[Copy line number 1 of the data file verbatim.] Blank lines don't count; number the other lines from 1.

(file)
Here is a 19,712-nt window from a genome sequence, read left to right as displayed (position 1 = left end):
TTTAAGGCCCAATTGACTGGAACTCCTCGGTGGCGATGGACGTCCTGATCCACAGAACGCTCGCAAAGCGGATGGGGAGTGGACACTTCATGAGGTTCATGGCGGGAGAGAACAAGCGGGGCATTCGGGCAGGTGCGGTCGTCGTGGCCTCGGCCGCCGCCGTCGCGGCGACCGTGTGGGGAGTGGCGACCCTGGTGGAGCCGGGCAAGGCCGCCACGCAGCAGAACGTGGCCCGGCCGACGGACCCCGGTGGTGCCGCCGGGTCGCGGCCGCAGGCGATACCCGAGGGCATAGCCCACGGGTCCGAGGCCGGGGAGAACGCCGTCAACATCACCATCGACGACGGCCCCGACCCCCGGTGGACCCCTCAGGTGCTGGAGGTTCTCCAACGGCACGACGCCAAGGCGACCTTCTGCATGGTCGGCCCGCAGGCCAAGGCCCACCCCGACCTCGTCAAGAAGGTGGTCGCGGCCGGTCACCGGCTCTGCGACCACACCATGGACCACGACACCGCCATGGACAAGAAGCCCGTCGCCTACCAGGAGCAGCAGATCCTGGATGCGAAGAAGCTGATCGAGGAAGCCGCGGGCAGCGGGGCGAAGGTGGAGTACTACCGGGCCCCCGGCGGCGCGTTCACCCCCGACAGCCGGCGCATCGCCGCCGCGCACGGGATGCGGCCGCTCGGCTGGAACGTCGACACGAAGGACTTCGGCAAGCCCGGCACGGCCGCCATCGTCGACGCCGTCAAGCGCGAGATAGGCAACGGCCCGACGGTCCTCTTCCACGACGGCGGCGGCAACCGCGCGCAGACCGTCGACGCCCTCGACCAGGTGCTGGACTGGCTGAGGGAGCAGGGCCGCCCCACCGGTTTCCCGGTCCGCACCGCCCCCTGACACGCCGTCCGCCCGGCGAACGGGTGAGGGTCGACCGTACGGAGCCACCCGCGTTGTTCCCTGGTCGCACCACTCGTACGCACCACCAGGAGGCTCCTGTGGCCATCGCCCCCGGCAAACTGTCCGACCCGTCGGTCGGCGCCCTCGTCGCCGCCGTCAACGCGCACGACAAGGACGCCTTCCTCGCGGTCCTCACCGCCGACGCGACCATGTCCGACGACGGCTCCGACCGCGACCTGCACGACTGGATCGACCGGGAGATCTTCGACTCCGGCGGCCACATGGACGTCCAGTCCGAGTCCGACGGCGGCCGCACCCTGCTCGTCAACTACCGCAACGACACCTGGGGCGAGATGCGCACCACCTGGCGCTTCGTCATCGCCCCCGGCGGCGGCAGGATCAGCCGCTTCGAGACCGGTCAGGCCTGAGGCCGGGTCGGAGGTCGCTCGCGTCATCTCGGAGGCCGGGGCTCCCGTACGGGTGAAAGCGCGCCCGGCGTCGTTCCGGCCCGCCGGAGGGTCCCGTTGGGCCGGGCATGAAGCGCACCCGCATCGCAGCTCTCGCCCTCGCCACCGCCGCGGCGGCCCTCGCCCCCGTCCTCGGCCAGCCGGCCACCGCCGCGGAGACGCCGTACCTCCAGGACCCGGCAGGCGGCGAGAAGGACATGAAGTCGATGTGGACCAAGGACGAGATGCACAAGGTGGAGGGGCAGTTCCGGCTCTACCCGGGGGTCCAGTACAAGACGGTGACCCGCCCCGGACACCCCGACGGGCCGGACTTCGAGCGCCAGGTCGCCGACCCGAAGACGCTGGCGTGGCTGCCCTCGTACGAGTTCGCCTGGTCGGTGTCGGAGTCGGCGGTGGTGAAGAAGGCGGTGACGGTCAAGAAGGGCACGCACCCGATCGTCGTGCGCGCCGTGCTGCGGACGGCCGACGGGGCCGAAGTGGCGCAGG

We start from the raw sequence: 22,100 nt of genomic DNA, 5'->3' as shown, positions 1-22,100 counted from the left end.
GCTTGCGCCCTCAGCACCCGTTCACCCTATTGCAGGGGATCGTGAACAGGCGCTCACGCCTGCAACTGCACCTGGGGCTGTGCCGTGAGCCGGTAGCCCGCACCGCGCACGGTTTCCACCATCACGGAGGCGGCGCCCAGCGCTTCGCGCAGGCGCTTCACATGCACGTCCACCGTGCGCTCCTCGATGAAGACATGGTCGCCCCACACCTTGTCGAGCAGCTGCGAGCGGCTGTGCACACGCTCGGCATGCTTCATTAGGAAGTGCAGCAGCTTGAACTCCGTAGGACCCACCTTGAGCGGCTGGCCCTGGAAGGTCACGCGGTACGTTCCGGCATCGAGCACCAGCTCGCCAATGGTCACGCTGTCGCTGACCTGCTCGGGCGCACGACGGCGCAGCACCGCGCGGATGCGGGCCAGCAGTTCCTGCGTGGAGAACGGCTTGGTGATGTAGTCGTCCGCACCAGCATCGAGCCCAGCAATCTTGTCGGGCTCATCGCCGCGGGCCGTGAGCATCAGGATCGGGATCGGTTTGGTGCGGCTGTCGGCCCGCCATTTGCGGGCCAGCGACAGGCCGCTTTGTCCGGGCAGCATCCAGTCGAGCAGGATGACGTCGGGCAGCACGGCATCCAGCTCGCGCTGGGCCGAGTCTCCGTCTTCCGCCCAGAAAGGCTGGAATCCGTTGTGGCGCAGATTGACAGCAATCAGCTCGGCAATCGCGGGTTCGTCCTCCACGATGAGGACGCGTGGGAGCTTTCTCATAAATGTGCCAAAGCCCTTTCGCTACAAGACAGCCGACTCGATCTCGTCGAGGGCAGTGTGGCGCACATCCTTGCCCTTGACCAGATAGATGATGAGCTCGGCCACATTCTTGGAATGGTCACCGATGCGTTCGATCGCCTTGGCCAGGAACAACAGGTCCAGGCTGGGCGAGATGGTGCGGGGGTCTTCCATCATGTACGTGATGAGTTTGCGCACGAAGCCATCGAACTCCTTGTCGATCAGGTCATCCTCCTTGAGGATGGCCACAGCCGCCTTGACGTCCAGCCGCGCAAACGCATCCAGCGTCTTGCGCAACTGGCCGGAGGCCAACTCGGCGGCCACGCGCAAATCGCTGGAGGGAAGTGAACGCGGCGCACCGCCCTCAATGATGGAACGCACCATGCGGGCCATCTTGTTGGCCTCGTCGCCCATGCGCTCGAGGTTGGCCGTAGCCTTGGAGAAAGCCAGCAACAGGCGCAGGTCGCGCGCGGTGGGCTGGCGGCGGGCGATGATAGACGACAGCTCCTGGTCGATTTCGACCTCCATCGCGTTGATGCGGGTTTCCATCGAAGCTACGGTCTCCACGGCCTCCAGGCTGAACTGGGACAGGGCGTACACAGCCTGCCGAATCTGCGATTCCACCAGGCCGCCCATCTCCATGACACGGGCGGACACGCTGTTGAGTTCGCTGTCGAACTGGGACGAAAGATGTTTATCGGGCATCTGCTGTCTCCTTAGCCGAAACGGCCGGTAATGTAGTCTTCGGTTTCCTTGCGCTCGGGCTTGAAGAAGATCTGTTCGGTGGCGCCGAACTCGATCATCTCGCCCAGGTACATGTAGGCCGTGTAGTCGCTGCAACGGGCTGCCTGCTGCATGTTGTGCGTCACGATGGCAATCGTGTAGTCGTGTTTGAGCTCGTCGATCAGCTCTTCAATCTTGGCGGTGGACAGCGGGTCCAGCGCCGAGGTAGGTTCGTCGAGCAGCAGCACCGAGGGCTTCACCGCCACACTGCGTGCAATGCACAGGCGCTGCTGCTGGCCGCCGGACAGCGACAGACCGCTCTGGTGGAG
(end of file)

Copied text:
Here is a 19,712-nt window from a genome sequence, read left to right as displayed (position 1 = left end):